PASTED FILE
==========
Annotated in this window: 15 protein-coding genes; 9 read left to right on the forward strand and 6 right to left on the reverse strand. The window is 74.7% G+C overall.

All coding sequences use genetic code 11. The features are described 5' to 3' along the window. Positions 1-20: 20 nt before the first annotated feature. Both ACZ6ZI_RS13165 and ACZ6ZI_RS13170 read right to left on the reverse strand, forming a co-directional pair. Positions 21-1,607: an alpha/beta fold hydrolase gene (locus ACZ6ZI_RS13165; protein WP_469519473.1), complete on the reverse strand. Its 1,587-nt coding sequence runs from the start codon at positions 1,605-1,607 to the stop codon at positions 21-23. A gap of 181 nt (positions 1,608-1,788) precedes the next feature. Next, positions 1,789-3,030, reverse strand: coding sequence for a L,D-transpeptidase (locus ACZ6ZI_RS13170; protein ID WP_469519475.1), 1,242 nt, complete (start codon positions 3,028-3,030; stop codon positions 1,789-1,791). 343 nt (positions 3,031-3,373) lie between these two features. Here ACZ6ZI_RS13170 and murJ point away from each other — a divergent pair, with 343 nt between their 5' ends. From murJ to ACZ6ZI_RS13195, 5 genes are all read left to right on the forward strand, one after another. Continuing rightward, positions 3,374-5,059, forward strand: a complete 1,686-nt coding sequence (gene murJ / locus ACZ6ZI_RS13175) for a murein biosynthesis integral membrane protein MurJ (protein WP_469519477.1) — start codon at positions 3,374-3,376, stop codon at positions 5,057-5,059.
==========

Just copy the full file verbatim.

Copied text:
Annotated in this window: 15 protein-coding genes; 9 read left to right on the forward strand and 6 right to left on the reverse strand. The window is 74.7% G+C overall.

All coding sequences use genetic code 11. The features are described 5' to 3' along the window. Positions 1-20: 20 nt before the first annotated feature. Both ACZ6ZI_RS13165 and ACZ6ZI_RS13170 read right to left on the reverse strand, forming a co-directional pair. Positions 21-1,607: an alpha/beta fold hydrolase gene (locus ACZ6ZI_RS13165; protein WP_469519473.1), complete on the reverse strand. Its 1,587-nt coding sequence runs from the start codon at positions 1,605-1,607 to the stop codon at positions 21-23. A gap of 181 nt (positions 1,608-1,788) precedes the next feature. Next, positions 1,789-3,030, reverse strand: coding sequence for a L,D-transpeptidase (locus ACZ6ZI_RS13170; protein ID WP_469519475.1), 1,242 nt, complete (start codon positions 3,028-3,030; stop codon positions 1,789-1,791). 343 nt (positions 3,031-3,373) lie between these two features. Here ACZ6ZI_RS13170 and murJ point away from each other — a divergent pair, with 343 nt between their 5' ends. From murJ to ACZ6ZI_RS13195, 5 genes are all read left to right on the forward strand, one after another. Continuing rightward, positions 3,374-5,059, forward strand: a complete 1,686-nt coding sequence (gene murJ / locus ACZ6ZI_RS13175) for a murein biosynthesis integral membrane protein MurJ (protein WP_469519477.1) — start codon at positions 3,374-3,376, stop codon at positions 5,057-5,059.